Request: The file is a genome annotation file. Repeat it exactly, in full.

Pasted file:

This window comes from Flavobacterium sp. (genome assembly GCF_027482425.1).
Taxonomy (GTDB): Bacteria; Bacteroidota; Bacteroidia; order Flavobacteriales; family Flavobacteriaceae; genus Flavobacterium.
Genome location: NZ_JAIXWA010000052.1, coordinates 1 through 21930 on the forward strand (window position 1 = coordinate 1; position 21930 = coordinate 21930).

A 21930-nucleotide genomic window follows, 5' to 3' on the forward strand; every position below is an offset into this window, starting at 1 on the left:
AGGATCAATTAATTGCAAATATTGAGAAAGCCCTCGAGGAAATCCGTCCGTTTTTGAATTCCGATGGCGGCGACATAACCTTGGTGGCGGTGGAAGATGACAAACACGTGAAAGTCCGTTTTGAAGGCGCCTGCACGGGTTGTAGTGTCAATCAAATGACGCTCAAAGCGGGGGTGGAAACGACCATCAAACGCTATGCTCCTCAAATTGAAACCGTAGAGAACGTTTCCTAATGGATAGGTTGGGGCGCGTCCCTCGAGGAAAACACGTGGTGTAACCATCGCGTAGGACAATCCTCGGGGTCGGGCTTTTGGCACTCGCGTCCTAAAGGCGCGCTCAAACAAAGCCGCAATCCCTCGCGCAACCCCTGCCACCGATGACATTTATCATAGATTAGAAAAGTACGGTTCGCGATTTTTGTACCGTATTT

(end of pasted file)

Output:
This window comes from Flavobacterium sp. (genome assembly GCF_027482425.1).
Taxonomy (GTDB): Bacteria; Bacteroidota; Bacteroidia; order Flavobacteriales; family Flavobacteriaceae; genus Flavobacterium.
Genome location: NZ_JAIXWA010000052.1, coordinates 1 through 21930 on the forward strand (window position 1 = coordinate 1; position 21930 = coordinate 21930).

A 21930-nucleotide genomic window follows, 5' to 3' on the forward strand; every position below is an offset into this window, starting at 1 on the left:
AGGATCAATTAATTGCAAATATTGAGAAAGCCCTCGAGGAAATCCGTCCGTTTTTGAATTCCGATGGCGGCGACATAACCTTGGTGGCGGTGGAAGATGACAAACACGTGAAAGTCCGTTTTGAAGGCGCCTGCACGGGTTGTAGTGTCAATCAAATGACGCTCAAAGCGGGGGTGGAAACGACCATCAAACGCTATGCTCCTCAAATTGAAACCGTAGAGAACGTTTCCTAATGGATAGGTTGGGGCGCGTCCCTCGAGGAAAACACGTGGTGTAACCATCGCGTAGGACAATCCTCGGGGTCGGGCTTTTGGCACTCGCGTCCTAAAGGCGCGCTCAAACAAAGCCGCAATCCCTCGCGCAACCCCTGCCACCGATGACATTTATCATAGATTAGAAAAGTACGGTTCGCGATTTTTGTACCGTATTT